PostgreSQL 9.6 has been installed on the system, is running without error and the password for postgres user has been updated.

Step 2 - Configure UFW Firewall

UFW or Uncomplicated Firewall is an application to manage the iptables based firewall on Ubuntu. UFW is the default firewall configuration tool for Ubuntu Linux and provides a user-friendly way to configure the firewall.

We can install ufw from the main Ubuntu repository with the apt command.

apt-get install -y ufw

Add new services to the UFW firewall: add SSH and PostgreSQL services with commands below.

ufw allow ssh
ufw allow postgresql

Enable the UFW firewall and check the status.

ufw enable
ufw status

Install and check UFW Firewall

UFW firewall has been installed and the PostgreSQL service has been added.

NOTE:

Run step 1 and step 2 on the MASTER and SLAVE server.

Step 3 - Configure the PostgreSQL MASTER Server

The master server has the IP address 10.0.15.10, and the postgres service will run under that IP with default port. The master server will have permission for the READ and WRITE to the database, and perform streaming replication to the slave server.

Go to the postgres configuration directory '/etc/postgresql/9.6/main' and edit the postgresql.conf file with vim.

cd /etc/postgresql/9.6/main/
vim postgresql.conf

Uncomment 'listen_addresses' line and change the value to the master server IP address '10.0.15.10'.

listen_addresses = '10.0.15.10'

Uncomment 'wal_level' line and change value to the 'hot_standby'.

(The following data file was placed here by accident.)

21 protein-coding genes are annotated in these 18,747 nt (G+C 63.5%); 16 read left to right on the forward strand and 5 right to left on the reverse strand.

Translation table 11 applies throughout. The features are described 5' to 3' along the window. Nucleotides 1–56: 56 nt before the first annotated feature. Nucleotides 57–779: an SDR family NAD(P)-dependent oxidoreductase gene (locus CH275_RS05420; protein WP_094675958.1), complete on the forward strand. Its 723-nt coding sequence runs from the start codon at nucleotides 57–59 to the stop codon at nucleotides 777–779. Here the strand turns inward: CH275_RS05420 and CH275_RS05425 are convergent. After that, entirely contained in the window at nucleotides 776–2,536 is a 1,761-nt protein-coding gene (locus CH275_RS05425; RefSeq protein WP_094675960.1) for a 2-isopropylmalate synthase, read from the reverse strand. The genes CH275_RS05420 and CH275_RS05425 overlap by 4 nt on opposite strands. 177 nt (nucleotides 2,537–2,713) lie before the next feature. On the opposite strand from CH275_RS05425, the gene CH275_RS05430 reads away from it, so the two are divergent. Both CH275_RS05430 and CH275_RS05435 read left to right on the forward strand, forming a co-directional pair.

wal_level = hot_standby

For the synchronization level, we will use local sync. Uncomment and change value line as below.

synchronous_commit = local

Enable archiving mode and change the archive_command option to the command 'cp %p /var/lib/postgresql/9.6/main/archive/%f'.

archive_mode = on
archive_command = 'cp %p /var/lib/postgresql/9.6/main/archive/%f'

For the 'Replication' settings, in this tutorial we use 2 servers only, master and slave, uncomment the 'wal_sender' line and change value to 2, and for the 'wal_keep_segments' value is 10.

max_wal_senders = 2
wal_keep_segments = 10

For the application name, uncomment 'synchronous_standby_names' line and change the value to the name 'pgslave001'.

synchronous_standby_names = 'pgslave001'

Save the file and exit the editor.

In the postgresql.conf file, the archive mode is enabled, so we need to create a new directory for the archive. Create a new archive directory, change the permission and change the owner to the postgres user.

mkdir -p /var/lib/postgresql/9.6/main/archive/
chmod 700 /var/lib/postgresql/9.6/main/archive/
chown -R postgres:postgres /var/lib/postgresql/9.6/main/archive/

Next, edit pg_hba.conf file for authentication configuration.

vim pg_hba.conf

Paste configuration below to the end of the line.

# Localhost
host    replication     replica          127.0.0.1/32            md5

# PostgreSQL Master IP address
host    replication     replica          10.0.15.10/32            md5